|Scanning tunneling microscopy|
When an electron from the inner shell of an atom is excited by the energy of a photon, it moves to a higher energy level. When it returns to the low energy level, the energy which it previously gained by the excitation is emitted as a photon which has a wavelength that is characteristic for the element (there could be several characteristic wavelengths per element). Analysis of the X-ray emission spectrum produces qualitative results about the elemental composition of the specimen. Comparison of the specimen's spectrum with the spectra of samples of known composition produces quantitative results (after some mathematical corrections for absorption, fluorescence and atomic number). Atoms can be excited by a high-energy beam of charged particles such as electrons (in an electron microscope for example), protons (see PIXE) or a beam of X-rays (see X-ray fluorescence, or XRF or also recently in transmission XRT). These methods enable elements from the entire periodic table to be analysed, with the exception of H, He and Li. In electron microscopy an electron beam excites X-rays; there are two main techniques for analysis of spectra of characteristic X-ray radiation: energy-dispersive X-ray spectroscopy (EDS) and wavelength dispersive X-ray spectroscopy (WDS). In X-Ray Transmission (XRT), the equivalent atomic composition (Zeff) is captured based on photoelectric and Compton effects.
In an energy-dispersive X-ray spectrometer, a semiconductor detector measures energy of incoming photons. To maintain detector integrity and resolution it should be cooled with liquid nitrogen or by Peltier cooling. EDS is widely employed in electron microscopes (where imaging rather than spectroscopy is a main task) and in cheaper and/or portable XRF units.
In a wavelength-dispersive X-ray spectrometer, a single crystal diffracts the photons according to Bragg's law, which are then collected by a detector. By moving the diffraction crystal and detector relative to each other, a wide region of the spectrum can be observed. To observe a large spectral range, three of four different single crystals may be needed. In contrast to EDS, WDS is a method of sequential spectrum acquisition. While WDS is slower than EDS and more sensitive to the positioning of the sample in the spectrometer, it has superior spectral resolution and sensitivity. WDS is widely used in microprobes (where X-ray microanalysis is the main task) and in XRF; it is widely used in the field of X-ray diffraction to calculate various data such as interplanar spacing and wavelength of the incident X-ray using Bragg's law.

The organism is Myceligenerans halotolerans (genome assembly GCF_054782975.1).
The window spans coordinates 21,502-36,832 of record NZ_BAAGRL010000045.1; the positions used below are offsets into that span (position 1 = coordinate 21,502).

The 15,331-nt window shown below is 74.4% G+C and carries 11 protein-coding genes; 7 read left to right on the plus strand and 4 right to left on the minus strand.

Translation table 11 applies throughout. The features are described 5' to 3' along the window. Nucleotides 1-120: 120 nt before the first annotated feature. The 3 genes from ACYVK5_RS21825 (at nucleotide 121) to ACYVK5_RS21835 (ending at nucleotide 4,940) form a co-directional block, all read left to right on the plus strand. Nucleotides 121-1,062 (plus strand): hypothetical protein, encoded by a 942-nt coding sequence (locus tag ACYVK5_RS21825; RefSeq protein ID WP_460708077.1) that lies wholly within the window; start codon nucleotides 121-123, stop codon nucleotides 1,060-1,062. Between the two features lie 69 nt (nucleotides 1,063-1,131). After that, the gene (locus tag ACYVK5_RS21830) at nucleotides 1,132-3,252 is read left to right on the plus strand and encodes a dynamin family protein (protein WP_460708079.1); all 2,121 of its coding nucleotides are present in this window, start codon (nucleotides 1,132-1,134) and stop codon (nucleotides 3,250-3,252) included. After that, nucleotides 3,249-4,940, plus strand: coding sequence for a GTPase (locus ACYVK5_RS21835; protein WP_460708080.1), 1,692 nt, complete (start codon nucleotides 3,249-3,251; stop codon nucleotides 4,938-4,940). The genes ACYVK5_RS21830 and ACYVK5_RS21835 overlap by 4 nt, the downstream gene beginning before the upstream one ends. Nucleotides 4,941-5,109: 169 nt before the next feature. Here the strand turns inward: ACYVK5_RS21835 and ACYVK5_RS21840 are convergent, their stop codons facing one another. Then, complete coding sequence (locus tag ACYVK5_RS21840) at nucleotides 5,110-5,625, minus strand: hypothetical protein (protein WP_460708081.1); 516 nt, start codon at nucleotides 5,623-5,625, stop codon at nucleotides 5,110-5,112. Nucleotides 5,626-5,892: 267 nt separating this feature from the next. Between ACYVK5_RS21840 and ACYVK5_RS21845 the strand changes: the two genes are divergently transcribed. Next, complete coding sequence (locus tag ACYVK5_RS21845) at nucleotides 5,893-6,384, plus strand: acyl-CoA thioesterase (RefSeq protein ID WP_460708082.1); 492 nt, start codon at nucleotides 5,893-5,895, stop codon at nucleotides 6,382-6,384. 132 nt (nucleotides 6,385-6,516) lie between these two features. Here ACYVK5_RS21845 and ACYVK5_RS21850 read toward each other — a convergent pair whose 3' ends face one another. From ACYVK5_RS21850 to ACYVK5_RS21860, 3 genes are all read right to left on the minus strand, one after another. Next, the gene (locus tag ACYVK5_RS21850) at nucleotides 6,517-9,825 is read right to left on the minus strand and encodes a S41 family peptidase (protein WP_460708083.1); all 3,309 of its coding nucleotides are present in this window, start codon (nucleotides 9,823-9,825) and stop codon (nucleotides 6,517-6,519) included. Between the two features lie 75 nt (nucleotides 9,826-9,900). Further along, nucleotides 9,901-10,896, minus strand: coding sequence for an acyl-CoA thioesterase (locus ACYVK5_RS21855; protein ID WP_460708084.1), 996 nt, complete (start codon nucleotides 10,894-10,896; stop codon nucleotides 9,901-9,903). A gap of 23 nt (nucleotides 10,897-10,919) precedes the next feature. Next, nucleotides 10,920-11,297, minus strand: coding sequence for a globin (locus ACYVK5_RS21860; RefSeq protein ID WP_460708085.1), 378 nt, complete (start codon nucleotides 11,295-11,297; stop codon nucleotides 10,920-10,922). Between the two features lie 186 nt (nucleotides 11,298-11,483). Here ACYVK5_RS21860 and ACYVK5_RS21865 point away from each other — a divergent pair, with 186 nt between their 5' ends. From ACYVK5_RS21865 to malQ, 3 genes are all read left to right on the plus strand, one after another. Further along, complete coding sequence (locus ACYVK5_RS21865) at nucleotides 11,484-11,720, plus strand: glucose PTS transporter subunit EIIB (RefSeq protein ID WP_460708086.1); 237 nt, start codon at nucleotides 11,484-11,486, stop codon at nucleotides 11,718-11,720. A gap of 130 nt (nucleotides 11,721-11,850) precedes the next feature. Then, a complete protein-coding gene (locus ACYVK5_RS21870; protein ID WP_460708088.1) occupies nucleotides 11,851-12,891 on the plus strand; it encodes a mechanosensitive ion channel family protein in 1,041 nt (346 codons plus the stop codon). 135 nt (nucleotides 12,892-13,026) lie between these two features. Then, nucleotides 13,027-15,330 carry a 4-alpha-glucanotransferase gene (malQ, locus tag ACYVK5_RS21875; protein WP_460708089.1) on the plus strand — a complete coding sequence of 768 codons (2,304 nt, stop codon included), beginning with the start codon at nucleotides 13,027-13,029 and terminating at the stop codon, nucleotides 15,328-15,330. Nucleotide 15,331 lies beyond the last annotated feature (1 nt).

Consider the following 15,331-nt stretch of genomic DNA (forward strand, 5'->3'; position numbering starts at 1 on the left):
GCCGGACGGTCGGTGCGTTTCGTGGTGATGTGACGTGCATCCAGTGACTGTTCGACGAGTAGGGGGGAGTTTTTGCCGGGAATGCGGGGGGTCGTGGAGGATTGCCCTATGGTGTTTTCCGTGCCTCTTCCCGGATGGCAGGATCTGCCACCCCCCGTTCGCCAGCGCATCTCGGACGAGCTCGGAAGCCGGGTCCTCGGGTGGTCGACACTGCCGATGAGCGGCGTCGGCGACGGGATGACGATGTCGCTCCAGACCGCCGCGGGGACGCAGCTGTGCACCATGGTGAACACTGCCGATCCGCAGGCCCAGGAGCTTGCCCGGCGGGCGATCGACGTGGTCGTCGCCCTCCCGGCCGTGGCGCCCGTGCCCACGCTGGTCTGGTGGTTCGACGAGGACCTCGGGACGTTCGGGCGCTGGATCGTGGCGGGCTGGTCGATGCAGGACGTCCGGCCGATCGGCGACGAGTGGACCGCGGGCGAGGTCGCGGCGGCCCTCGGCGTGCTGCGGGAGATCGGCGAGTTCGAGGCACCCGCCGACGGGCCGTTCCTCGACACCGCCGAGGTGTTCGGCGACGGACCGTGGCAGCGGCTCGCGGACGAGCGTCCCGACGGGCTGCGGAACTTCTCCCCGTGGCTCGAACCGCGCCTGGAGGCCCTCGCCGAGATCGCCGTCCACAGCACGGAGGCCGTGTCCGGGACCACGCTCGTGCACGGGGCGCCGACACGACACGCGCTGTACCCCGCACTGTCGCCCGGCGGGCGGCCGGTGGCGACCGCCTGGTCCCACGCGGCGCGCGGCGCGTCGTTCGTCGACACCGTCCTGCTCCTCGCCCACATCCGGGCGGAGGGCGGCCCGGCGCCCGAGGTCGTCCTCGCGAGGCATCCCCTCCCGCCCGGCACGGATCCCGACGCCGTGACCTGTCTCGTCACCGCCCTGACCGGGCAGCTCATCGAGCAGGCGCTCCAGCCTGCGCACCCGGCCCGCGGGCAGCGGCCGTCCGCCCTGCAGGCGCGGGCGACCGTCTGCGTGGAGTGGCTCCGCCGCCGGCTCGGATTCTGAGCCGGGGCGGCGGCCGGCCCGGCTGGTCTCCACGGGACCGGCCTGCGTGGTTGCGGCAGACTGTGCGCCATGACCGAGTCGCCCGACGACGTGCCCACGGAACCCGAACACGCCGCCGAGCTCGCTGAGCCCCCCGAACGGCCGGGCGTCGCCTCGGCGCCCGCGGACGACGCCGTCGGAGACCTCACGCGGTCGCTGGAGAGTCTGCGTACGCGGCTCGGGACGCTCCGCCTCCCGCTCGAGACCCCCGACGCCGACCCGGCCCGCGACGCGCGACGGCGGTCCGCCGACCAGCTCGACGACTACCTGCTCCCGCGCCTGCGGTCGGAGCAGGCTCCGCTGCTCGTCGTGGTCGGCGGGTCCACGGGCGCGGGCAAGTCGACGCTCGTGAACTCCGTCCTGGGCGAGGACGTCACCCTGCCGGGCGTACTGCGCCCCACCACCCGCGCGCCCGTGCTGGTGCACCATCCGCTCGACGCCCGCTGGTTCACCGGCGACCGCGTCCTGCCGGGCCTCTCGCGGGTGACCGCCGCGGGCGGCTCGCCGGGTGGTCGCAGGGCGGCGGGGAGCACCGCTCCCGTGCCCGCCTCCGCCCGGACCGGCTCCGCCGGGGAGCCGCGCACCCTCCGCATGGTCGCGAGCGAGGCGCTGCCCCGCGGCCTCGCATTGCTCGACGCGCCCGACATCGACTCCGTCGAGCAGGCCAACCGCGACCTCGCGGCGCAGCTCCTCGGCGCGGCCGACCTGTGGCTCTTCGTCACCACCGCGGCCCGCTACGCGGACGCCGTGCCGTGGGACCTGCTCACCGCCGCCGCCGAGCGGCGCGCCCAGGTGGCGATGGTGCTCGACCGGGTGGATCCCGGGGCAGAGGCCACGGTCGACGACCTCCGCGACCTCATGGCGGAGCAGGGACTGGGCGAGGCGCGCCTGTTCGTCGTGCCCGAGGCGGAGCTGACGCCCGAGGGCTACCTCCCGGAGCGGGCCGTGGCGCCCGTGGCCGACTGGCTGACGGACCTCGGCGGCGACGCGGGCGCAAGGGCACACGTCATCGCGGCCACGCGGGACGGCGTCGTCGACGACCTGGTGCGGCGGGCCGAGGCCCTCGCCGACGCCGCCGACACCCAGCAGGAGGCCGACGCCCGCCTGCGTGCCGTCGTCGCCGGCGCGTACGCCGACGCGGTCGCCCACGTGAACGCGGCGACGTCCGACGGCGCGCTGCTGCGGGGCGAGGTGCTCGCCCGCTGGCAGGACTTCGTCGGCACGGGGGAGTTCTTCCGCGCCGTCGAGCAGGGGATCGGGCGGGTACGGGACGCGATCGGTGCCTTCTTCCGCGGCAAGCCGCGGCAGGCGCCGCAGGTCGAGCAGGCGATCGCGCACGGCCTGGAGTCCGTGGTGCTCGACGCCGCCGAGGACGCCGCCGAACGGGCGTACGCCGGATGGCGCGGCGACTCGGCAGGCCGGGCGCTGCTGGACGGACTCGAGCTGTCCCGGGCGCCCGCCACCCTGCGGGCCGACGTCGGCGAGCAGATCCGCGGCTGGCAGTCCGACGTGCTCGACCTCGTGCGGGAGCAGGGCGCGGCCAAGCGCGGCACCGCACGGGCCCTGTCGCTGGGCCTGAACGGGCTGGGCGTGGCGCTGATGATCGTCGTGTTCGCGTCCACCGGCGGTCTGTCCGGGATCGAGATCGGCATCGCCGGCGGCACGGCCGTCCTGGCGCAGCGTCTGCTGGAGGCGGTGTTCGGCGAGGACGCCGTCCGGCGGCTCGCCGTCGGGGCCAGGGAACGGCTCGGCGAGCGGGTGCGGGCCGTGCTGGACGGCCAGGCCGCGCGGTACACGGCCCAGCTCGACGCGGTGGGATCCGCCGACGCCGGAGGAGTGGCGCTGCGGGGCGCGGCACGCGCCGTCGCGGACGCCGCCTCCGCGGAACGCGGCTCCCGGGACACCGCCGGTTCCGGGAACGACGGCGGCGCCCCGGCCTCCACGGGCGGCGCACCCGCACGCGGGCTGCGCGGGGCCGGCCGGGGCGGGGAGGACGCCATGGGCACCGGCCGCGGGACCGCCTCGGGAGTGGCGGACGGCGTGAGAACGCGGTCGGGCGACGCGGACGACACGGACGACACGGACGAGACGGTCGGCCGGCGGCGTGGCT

The father-and-son scientific team of William Lawrence Bragg and William Henry Bragg, who were 1915 Nobel Prize Winners, were the original pioneers in developing X-ray emission spectroscopy. Jointly they measured the X-ray wavelengths of many elements to high precision, using high-energy electrons as excitation source. The cathode ray tube or an x-ray tube was the method used to pass electrons through a crystal of numerous elements. They also painstakingly produced numerous diamond-ruled glass diffraction gratings for their spectrometers. The law of diffraction of a crystal is called Bragg's law in their honor.
Intense and wavelength-tunable X-rays are now typically generated with synchrotrons. In a material, the X-rays may suffer an energy loss compared to the incoming beam. This energy loss of the re-emerging beam reflects an internal excitation of the atomic system, an X-ray analogue to the well-known Raman spectroscopy that is widely used in the optical region.
In the X-ray region there is sufficient energy to probe changes in the electronic state (transitions between orbitals; this is in contrast with the optical region, where the energy loss is often due to changes in the state of the rotational or vibrational degrees of freedom). For instance, in the ultra soft X-ray region (below about 1 keV), crystal field excitations give rise to the energy loss.
The photon-in-photon-out process may be thought of as a scattering event. When the x-ray energy corresponds to the binding energy of a core-level electron, this scattering process is resonantly enhanced by many orders of magnitude. This type of X-ray emission spectroscopy is often referred to as resonant inelastic X-ray scattering (RIXS).
Due to the wide separation of orbital energies of the core levels, it is possible to select a certain atom of interest. The small spatial extent of core level orbitals forces the RIXS process to reflect the electronic structure in close vicinity of the chosen atom. Thus, RIXS experiments give valuable information about the local electronic structure of complex systems, and theoretical calculations are relatively simple to perform.
There exist several efficient designs for analyzing an X-ray emission spectrum in the ultra soft X-ray region. The figure of merit for such instruments is the spectral throughput, i.e. the product of detected intensity and spectral resolving power. Usually, it is possible to change these parameters within a certain range while keeping their product constant.